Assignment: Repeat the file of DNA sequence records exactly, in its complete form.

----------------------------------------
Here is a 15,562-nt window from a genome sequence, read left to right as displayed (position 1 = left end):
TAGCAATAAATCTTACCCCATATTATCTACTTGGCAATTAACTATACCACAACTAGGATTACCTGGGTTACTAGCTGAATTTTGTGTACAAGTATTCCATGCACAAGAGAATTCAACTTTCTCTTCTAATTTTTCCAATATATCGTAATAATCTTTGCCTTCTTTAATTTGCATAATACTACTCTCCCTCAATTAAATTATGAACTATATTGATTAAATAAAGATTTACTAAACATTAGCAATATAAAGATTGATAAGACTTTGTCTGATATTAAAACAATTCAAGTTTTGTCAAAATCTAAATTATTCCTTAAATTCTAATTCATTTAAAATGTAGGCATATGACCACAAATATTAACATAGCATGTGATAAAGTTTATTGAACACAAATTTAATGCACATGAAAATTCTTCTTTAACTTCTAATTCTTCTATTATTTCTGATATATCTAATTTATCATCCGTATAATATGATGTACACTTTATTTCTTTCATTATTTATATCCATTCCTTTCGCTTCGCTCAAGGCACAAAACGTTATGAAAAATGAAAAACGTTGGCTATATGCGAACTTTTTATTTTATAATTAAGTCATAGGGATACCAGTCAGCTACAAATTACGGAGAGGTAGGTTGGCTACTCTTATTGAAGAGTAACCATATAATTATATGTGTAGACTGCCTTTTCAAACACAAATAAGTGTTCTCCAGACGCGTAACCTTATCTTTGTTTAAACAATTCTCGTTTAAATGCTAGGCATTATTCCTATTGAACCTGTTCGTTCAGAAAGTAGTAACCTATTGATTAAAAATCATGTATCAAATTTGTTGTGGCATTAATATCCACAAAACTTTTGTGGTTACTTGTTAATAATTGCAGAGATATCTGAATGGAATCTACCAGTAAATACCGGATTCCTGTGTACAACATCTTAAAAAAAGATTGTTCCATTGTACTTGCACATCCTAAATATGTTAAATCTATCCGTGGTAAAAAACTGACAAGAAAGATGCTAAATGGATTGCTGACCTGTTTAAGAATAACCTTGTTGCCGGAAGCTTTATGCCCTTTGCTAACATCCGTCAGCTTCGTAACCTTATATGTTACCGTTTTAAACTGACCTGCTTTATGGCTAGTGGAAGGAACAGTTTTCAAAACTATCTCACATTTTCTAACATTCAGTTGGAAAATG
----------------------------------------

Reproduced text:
Here is a 15,562-nt window from a genome sequence, read left to right as displayed (position 1 = left end):
TAGCAATAAATCTTACCCCATATTATCTACTTGGCAATTAACTATACCACAACTAGGATTACCTGGGTTACTAGCTGAATTTTGTGTACAAGTATTCCATGCACAAGAGAATTCAACTTTCTCTTCTAATTTTTCCAATATATCGTAATAATCTTTGCCTTCTTTAATTTGCATAATACTACTCTCCCTCAATTAAATTATGAACTATATTGATTAAATAAAGATTTACTAAACATTAGCAATATAAAGATTGATAAGACTTTGTCTGATATTAAAACAATTCAAGTTTTGTCAAAATCTAAATTATTCCTTAAATTCTAATTCATTTAAAATGTAGGCATATGACCACAAATATTAACATAGCATGTGATAAAGTTTATTGAACACAAATTTAATGCACATGAAAATTCTTCTTTAACTTCTAATTCTTCTATTATTTCTGATATATCTAATTTATCATCCGTATAATATGATGTACACTTTATTTCTTTCATTATTTATATCCATTCCTTTCGCTTCGCTCAAGGCACAAAACGTTATGAAAAATGAAAAACGTTGGCTATATGCGAACTTTTTATTTTATAATTAAGTCATAGGGATACCAGTCAGCTACAAATTACGGAGAGGTAGGTTGGCTACTCTTATTGAAGAGTAACCATATAATTATATGTGTAGACTGCCTTTTCAAACACAAATAAGTGTTCTCCAGACGCGTAACCTTATCTTTGTTTAAACAATTCTCGTTTAAATGCTAGGCATTATTCCTATTGAACCTGTTCGTTCAGAAAGTAGTAACCTATTGATTAAAAATCATGTATCAAATTTGTTGTGGCATTAATATCCACAAAACTTTTGTGGTTACTTGTTAATAATTGCAGAGATATCTGAATGGAATCTACCAGTAAATACCGGATTCCTGTGTACAACATCTTAAAAAAAGATTGTTCCATTGTACTTGCACATCCTAAATATGTTAAATCTATCCGTGGTAAAAAACTGACAAGAAAGATGCTAAATGGATTGCTGACCTGTTTAAGAATAACCTTGTTGCCGGAAGCTTTATGCCCTTTGCTAACATCCGTCAGCTTCGTAACCTTATATGTTACCGTTTTAAACTGACCTGCTTTATGGCTAGTGGAAGGAACAGTTTTCAAAACTATCTCACATTTTCTAACATTCAGTTGGAAAATG